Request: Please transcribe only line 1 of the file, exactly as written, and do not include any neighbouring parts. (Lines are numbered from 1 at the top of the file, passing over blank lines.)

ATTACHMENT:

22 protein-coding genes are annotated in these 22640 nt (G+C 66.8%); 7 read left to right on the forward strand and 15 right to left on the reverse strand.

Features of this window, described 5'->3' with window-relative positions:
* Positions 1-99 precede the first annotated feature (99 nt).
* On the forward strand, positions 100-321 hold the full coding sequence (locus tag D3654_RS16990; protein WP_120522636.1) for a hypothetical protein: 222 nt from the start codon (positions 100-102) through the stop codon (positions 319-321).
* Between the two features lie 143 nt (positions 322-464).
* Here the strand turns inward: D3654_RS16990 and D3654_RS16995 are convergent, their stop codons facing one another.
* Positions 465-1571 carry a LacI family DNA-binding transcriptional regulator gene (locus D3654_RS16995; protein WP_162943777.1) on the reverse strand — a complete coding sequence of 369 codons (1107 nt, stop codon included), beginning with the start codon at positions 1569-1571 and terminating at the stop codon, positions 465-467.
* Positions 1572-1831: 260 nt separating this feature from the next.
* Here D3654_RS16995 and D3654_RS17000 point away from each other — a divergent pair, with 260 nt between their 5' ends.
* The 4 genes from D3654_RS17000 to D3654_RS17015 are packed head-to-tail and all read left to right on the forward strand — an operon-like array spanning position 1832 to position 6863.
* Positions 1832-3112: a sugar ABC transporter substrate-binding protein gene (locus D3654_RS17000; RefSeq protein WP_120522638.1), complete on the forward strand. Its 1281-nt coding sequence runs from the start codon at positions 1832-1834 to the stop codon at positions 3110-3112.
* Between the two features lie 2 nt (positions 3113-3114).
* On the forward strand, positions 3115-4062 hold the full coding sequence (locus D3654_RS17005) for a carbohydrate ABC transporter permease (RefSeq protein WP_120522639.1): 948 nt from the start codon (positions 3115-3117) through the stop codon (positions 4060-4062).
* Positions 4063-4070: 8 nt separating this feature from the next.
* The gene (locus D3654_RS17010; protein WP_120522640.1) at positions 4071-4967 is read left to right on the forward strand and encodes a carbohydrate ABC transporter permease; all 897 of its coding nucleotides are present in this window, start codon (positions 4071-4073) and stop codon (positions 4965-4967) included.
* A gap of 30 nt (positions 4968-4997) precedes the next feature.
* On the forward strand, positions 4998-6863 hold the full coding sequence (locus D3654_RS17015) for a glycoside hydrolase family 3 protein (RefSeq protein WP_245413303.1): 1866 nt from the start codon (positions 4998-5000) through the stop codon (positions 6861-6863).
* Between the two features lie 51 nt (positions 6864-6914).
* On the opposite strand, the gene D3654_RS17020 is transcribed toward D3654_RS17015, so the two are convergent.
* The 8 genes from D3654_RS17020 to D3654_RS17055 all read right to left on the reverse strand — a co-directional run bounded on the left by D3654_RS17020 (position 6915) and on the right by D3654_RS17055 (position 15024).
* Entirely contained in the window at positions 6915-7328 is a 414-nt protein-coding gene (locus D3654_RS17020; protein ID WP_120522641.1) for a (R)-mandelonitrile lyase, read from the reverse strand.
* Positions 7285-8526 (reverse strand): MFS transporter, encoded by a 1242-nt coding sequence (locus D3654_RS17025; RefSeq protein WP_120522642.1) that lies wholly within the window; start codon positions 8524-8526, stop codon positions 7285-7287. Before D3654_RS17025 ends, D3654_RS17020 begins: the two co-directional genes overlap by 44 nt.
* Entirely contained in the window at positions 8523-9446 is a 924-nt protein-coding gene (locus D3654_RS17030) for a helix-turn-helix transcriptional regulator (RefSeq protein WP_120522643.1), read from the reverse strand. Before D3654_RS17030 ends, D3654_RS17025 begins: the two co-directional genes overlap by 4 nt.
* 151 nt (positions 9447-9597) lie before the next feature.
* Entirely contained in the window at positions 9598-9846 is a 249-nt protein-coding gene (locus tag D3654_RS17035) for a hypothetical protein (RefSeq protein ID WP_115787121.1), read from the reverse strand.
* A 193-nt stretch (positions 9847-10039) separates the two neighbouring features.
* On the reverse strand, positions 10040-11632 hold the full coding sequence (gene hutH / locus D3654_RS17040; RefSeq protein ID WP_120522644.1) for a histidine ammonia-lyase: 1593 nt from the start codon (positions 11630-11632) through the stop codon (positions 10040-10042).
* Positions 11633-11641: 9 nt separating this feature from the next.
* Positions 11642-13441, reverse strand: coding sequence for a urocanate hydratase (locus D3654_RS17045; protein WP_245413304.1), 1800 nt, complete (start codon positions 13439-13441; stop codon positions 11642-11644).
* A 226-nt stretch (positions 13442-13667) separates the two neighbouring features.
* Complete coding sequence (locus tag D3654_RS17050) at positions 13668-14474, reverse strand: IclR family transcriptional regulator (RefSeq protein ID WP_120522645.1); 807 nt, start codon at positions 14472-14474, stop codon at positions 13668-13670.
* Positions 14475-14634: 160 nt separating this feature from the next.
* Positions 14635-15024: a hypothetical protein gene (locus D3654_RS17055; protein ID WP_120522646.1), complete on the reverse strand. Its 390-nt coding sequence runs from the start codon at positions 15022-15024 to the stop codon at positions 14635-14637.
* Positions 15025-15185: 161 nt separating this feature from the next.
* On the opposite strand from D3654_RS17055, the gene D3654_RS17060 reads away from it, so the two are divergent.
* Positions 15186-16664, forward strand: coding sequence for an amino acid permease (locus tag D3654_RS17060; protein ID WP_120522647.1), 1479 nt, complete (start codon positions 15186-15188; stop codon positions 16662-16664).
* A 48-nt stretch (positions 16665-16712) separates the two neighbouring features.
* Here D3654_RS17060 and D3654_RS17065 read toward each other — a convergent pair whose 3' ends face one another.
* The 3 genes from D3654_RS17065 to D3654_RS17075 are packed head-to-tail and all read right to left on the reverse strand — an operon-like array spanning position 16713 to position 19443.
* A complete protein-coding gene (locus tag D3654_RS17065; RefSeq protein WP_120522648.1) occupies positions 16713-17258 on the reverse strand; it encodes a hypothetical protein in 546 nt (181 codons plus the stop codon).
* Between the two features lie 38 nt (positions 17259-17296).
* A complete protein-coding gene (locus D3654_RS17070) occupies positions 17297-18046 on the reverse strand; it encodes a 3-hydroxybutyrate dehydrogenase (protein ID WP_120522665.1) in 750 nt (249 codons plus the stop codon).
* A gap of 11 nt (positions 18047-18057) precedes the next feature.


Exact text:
22 protein-coding genes are annotated in these 22640 nt (G+C 66.8%); 7 read left to right on the forward strand and 15 right to left on the reverse strand.